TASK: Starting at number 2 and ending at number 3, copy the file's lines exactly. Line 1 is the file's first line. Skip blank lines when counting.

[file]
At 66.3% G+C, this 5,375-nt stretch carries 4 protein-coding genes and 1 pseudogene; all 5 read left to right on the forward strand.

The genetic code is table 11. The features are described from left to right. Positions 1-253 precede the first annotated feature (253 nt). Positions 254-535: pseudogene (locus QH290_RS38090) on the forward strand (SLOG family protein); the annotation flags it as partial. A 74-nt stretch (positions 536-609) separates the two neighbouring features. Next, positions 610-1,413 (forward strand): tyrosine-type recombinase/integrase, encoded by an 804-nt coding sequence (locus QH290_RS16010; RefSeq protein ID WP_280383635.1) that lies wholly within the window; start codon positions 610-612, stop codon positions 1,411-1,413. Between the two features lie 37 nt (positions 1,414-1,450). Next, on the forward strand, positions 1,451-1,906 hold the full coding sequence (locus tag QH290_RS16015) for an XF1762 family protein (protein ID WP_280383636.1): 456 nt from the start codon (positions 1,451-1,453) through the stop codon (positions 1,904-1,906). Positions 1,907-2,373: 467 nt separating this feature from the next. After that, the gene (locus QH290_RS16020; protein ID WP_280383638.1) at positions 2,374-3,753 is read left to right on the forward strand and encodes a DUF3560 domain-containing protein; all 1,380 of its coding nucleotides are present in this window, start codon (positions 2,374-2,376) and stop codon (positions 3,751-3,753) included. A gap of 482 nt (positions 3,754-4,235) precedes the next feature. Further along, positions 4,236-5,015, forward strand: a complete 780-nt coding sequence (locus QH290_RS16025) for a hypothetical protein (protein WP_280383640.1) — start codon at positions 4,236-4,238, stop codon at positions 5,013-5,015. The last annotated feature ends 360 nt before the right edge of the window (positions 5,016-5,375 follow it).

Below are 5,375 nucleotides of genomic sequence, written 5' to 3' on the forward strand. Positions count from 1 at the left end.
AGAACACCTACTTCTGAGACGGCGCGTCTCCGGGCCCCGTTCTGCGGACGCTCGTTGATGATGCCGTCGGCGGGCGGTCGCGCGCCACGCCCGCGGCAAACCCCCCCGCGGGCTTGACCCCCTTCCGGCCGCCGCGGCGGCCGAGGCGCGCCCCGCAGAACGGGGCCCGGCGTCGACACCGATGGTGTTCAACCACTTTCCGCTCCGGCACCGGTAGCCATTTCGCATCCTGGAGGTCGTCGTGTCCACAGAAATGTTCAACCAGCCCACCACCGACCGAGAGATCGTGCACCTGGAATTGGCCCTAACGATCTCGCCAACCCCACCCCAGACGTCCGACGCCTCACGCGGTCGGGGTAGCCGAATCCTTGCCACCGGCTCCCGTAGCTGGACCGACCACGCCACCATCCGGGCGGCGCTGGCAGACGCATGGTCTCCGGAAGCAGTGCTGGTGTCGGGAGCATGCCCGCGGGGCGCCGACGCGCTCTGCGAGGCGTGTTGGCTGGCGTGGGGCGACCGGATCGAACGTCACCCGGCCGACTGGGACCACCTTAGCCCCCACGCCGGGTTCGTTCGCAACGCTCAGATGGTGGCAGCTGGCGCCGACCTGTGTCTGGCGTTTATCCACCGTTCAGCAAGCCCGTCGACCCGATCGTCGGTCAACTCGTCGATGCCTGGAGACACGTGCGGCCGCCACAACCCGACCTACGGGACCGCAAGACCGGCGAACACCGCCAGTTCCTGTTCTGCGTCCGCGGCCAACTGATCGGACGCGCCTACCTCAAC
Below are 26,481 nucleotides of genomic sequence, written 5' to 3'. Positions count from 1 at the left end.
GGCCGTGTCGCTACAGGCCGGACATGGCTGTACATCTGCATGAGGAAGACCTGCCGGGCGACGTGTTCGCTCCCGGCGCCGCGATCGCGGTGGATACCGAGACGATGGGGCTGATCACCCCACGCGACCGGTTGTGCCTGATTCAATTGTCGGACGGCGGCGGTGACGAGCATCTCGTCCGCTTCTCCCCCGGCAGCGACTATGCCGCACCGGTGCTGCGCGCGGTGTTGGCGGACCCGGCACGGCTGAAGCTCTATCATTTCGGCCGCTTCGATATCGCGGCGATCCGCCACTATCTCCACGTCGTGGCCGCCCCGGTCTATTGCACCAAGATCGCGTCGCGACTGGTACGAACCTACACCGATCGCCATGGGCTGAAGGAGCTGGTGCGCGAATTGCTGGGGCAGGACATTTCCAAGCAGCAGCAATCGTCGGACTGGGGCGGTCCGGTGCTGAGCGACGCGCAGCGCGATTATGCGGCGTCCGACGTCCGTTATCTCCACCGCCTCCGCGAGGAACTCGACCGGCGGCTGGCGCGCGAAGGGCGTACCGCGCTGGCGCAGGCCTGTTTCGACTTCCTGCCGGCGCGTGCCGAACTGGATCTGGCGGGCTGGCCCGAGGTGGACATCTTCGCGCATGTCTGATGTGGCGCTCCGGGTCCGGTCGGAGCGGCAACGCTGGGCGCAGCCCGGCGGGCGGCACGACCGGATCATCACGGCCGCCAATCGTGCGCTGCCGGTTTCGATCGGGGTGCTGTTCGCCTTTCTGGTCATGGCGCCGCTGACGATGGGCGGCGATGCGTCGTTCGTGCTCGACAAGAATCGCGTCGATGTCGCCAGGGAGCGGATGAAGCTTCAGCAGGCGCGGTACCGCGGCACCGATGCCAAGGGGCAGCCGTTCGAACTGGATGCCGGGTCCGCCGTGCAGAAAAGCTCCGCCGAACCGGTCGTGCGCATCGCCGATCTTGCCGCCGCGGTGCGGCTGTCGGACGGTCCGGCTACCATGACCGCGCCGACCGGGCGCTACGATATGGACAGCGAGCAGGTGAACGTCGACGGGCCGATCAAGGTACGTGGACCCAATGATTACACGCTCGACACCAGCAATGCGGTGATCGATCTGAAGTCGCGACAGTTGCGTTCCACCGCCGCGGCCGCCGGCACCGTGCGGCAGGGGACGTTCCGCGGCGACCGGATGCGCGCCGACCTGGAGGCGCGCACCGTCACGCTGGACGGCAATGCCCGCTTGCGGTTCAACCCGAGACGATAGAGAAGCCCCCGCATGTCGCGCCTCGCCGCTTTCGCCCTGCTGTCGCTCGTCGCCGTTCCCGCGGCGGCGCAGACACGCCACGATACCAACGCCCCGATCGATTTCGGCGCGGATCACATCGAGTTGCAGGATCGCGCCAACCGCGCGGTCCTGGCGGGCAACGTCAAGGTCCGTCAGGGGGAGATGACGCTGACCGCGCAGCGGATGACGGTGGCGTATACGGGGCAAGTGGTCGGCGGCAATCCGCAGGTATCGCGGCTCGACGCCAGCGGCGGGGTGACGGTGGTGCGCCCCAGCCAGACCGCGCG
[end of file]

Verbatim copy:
The genetic code is table 11. The features are described from left to right. Positions 1-253 precede the first annotated feature (253 nt). Positions 254-535: pseudogene (locus QH290_RS38090) on the forward strand (SLOG family protein); the annotation flags it as partial. A 74-nt stretch (positions 536-609) separates the two neighbouring features. Next, positions 610-1,413 (forward strand): tyrosine-type recombinase/integrase, encoded by an 804-nt coding sequence (locus QH290_RS16010; RefSeq protein ID WP_280383635.1) that lies wholly within the window; start codon positions 610-612, stop codon positions 1,411-1,413. Between the two features lie 37 nt (positions 1,414-1,450). Next, on the forward strand, positions 1,451-1,906 hold the full coding sequence (locus tag QH290_RS16015) for an XF1762 family protein (protein ID WP_280383636.1): 456 nt from the start codon (positions 1,451-1,453) through the stop codon (positions 1,904-1,906). Positions 1,907-2,373: 467 nt separating this feature from the next. After that, the gene (locus QH290_RS16020; protein ID WP_280383638.1) at positions 2,374-3,753 is read left to right on the forward strand and encodes a DUF3560 domain-containing protein; all 1,380 of its coding nucleotides are present in this window, start codon (positions 2,374-2,376) and stop codon (positions 3,751-3,753) included. A gap of 482 nt (positions 3,754-4,235) precedes the next feature. Further along, positions 4,236-5,015, forward strand: a complete 780-nt coding sequence (locus QH290_RS16025) for a hypothetical protein (protein WP_280383640.1) — start codon at positions 4,236-4,238, stop codon at positions 5,013-5,015. The last annotated feature ends 360 nt before the right edge of the window (positions 5,016-5,375 follow it).

Below are 5,375 nucleotides of genomic sequence, written 5' to 3' on the forward strand. Positions count from 1 at the left end.